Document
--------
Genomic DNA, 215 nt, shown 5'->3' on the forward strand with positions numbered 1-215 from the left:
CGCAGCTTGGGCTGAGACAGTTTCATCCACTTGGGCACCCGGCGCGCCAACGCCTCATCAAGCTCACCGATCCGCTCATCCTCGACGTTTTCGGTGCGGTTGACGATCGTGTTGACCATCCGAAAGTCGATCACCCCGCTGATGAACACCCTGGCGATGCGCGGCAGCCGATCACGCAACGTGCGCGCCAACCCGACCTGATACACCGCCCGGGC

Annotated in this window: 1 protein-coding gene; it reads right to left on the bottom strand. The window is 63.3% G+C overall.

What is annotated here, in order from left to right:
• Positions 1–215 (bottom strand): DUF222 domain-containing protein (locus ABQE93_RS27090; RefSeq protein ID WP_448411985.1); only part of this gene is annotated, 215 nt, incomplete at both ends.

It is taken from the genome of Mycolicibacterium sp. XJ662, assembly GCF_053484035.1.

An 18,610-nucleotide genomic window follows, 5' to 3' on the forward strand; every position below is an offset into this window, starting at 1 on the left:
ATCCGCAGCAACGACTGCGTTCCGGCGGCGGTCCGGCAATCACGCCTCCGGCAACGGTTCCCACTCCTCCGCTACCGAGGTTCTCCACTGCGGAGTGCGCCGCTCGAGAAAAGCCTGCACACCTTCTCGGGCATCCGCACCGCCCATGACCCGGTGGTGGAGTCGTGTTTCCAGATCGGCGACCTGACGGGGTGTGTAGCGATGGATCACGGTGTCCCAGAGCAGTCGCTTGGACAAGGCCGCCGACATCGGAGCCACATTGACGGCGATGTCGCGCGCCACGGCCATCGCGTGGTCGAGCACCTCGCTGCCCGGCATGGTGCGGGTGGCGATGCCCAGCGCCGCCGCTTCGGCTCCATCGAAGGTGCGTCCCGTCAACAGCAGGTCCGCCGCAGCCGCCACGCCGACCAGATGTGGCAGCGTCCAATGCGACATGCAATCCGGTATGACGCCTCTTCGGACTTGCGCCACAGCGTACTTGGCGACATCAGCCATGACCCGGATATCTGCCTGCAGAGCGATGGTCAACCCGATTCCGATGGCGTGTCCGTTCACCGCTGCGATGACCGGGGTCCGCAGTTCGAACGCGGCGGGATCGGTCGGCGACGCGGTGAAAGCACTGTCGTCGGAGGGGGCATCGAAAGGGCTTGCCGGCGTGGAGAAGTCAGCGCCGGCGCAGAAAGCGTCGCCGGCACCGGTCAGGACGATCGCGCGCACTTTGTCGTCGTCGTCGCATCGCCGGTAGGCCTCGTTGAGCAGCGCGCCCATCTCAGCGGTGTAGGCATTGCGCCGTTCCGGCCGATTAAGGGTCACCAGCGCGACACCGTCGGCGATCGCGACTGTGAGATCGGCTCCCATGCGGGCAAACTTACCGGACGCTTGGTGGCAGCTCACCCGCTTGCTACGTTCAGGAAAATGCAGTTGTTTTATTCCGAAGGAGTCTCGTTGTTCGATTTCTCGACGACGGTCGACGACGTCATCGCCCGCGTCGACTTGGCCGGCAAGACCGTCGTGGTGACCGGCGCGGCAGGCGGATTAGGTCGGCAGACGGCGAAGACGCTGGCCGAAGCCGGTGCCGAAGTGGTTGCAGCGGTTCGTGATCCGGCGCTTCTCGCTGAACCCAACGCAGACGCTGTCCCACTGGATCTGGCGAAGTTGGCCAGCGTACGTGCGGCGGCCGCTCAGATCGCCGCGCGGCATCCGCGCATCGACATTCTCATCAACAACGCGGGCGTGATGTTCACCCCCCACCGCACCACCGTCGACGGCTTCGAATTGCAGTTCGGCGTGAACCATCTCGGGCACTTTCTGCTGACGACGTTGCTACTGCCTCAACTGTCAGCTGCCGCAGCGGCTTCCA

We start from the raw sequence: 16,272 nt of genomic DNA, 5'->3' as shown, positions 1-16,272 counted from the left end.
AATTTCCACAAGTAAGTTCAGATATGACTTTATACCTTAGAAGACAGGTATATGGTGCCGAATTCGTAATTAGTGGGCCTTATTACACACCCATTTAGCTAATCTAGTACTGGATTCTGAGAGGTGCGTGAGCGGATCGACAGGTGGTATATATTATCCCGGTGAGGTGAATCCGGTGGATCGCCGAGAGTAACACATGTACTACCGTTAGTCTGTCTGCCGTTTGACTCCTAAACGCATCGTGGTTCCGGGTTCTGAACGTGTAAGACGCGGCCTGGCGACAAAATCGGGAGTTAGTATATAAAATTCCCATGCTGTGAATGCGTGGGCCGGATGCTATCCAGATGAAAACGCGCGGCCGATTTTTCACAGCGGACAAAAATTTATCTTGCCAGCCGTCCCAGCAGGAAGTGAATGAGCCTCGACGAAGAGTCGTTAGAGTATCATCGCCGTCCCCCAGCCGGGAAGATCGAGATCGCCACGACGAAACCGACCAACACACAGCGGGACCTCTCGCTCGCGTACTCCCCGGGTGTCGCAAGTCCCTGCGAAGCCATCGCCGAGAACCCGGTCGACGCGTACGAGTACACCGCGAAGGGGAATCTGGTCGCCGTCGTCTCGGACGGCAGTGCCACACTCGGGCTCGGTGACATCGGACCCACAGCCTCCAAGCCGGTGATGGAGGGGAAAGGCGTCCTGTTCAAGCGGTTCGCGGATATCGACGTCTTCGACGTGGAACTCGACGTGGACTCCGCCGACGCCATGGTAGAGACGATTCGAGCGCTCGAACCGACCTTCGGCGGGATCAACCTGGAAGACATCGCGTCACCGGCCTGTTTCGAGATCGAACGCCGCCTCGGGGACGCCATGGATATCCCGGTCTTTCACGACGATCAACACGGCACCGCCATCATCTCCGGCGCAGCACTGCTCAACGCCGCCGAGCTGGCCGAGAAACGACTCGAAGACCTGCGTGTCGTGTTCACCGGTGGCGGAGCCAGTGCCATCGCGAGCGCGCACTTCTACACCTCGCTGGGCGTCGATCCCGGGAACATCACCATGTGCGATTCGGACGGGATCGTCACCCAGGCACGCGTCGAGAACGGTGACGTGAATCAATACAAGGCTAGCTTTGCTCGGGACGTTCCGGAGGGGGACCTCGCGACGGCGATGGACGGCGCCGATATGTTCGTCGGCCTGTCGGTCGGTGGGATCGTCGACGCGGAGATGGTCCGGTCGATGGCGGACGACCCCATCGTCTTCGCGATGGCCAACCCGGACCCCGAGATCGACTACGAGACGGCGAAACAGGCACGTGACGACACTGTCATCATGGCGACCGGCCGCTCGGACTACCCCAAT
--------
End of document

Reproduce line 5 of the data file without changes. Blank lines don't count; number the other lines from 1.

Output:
• Positions 1–215 (bottom strand): DUF222 domain-containing protein (locus ABQE93_RS27090; RefSeq protein ID WP_448411985.1); only part of this gene is annotated, 215 nt, incomplete at both ends.